Key European allies told the United States Friday they will offer Iran a package of inducements next week in an effort to persuade Tehran to end its drive for nuclear weapons. U.S. officials say if the bid fails, the matter will go to the U.N. Security Council.
The United States will not offer Iran any incentives itself. But it will not stand in the way of having Britain, Germany and France approach Iran with an inducement package next week aimed at defusing the long-running crisis over what U.S. officials say is a covert Iranian drive for nuclear weapons.
The issue was discussed behind closed doors here at a meeting of senior officials of the G-8 leading industrialized countries. Diplomats from both the United States and Europe described the meeting as useful.
State Department spokesman Tom Casey said participants reaffirmed the statement by G-8 leaders at their Sea Island, Georgia summit in June that the Iranian nuclear issue needs to be resolved with Tehran in full compliance with Non-Proliferation Treaty obligations and nuclear safeguards agreements.
He said while the United States holds to its view that Iran can no longer be allowed to remain in defiance of International Atomic Energy Agency resolutions, and that the matter must be referred to the U.N. Security Council, it also gave its assent to the European mission to Iran as a last-chance opportunity to comply before the IAEA governing board meets in November:
"The United States listened carefully to the EU three's explanation of their approach, and the EU three agreed to inform us of the results of their effort," he said. "The United States noted that the IAEA board of governors had spoken unanimously to Iran in five successive resolutions of the board of governors, and had set the November meeting of the board as a deadline. Iran should take this opportunity to comply with those resolutions now."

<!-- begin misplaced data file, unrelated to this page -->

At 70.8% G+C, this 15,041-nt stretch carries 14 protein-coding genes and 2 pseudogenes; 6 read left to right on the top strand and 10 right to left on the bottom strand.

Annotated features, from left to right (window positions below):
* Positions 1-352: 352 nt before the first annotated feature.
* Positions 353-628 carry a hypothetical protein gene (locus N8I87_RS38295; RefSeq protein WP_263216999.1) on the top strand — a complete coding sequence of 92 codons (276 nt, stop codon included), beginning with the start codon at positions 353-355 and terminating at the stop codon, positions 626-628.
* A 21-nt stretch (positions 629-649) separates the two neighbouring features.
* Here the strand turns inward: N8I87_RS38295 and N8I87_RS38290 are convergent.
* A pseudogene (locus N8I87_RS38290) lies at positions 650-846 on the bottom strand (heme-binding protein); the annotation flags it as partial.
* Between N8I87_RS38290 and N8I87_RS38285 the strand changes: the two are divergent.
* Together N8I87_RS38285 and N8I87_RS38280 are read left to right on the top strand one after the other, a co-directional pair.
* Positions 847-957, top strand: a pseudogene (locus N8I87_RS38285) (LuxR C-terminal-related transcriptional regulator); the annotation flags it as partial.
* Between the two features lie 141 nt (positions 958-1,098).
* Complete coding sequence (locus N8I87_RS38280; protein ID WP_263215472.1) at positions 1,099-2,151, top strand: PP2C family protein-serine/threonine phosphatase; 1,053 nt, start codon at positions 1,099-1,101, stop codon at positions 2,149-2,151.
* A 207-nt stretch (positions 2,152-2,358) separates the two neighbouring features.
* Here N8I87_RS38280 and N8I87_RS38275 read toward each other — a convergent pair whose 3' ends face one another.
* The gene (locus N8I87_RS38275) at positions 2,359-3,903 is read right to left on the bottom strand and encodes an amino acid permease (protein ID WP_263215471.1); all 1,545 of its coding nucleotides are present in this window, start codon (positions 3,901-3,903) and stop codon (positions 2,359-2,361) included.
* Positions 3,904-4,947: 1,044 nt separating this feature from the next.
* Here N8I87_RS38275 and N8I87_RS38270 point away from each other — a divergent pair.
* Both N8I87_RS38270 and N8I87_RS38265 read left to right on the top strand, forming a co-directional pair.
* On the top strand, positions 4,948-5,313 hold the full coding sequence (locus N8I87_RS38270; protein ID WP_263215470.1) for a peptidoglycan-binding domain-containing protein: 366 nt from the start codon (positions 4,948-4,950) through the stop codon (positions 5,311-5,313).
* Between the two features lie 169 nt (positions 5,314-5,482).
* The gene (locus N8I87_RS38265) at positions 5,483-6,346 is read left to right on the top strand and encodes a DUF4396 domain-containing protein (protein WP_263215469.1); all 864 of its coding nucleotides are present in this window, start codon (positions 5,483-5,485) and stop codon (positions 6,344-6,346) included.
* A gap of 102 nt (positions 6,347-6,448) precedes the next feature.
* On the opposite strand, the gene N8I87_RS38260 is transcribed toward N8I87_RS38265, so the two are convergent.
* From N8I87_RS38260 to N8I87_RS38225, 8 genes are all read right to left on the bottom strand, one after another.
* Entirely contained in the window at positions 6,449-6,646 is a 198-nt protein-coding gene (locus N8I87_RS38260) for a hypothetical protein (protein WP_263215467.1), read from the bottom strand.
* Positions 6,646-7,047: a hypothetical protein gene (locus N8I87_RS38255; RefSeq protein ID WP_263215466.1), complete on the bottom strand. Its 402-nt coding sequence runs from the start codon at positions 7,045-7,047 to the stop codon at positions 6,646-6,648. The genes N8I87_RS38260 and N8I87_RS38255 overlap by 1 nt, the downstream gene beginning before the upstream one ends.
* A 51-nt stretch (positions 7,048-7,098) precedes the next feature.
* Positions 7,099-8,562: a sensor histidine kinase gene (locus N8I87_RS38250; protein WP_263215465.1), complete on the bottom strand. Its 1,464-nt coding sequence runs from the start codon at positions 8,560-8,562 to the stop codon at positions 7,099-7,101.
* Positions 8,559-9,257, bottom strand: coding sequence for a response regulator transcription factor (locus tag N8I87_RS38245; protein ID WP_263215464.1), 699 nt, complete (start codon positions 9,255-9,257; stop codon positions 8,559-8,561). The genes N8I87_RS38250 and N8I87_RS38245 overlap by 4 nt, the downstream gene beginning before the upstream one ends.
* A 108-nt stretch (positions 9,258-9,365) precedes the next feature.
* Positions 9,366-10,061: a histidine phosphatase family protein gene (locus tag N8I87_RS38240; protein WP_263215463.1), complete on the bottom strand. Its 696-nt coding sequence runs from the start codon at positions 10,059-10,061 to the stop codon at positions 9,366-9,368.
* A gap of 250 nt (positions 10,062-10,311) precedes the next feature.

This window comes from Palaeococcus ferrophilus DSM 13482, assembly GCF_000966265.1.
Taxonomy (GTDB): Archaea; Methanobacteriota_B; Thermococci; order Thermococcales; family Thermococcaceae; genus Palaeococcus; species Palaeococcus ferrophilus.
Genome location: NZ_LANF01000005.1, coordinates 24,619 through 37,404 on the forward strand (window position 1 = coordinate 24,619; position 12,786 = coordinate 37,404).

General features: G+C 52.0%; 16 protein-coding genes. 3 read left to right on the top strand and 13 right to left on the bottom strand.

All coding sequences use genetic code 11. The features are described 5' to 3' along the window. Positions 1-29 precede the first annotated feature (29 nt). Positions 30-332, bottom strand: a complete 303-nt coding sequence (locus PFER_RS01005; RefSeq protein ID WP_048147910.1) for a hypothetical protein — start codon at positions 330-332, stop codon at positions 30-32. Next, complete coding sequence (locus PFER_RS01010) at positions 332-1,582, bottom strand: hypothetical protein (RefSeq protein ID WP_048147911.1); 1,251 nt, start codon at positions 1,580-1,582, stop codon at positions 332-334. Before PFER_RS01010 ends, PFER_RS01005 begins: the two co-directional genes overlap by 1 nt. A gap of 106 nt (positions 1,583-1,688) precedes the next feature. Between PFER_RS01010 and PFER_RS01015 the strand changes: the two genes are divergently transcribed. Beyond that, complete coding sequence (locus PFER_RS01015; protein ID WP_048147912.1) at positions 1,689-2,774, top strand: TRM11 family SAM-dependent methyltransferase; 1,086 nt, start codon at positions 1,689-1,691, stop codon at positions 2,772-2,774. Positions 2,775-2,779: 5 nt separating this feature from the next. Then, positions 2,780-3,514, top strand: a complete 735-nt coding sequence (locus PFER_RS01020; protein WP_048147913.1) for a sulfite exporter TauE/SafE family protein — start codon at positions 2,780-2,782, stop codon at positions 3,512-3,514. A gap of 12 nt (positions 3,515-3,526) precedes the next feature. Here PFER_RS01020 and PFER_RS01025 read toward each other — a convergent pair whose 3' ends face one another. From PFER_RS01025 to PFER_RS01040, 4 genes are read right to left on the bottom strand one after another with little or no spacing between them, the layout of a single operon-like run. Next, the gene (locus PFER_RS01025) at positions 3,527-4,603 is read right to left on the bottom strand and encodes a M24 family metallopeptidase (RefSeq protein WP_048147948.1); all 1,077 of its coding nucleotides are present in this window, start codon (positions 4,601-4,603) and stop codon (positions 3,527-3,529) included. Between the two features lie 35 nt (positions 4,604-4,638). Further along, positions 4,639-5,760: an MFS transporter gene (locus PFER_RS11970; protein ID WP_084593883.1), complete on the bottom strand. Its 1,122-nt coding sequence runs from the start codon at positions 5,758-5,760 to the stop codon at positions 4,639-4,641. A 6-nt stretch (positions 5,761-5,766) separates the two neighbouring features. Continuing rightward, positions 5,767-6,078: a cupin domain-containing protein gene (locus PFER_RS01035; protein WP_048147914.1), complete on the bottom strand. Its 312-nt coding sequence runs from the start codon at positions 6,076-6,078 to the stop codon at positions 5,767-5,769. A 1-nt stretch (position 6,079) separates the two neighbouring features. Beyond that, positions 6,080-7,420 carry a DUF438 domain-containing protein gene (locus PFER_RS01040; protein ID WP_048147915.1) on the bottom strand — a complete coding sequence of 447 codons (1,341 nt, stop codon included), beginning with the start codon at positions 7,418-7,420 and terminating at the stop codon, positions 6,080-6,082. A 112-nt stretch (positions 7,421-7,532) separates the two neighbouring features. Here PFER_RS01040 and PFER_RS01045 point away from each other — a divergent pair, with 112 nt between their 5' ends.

U.S. diplomats said the European offer to Iran is basically a compilation of benefits, including a comprehensive trade deal with the European Union, that Iran has foregone because of its defiance of the international community on the nuclear issue.
It's understood also that the package includes an offer by Russia to provide Iran with nuclear fuel for the power plant it is building at Bushehr on the Persian Gulf, provided that Iran returns spent fuel to Russia and ends it own uranium-enrichment efforts.
The diplomats say if Iran rejects the deal, the G-8 countries have agreed that the IAEA board, when it meets in Vienna November 25th, should sent the Iranian case to the U.N. Security Council, which could impose economic sanctions against Iran.
Iran insists that its nuclear program is entirely for the peaceful generation of electricity, and it also says it has a legitimate right to develop an entire fuel cycle for its power plants, including the enrichment of domestically-mined uranium.
Iran has threatened to bar international nuclear inspectors from its territory if the matter goes to the Security Council.
U.S. officials contend the issue should go to the Security Council regardless of any new promises Iran might make, because of its past record of deception with regard to its nuclear activities.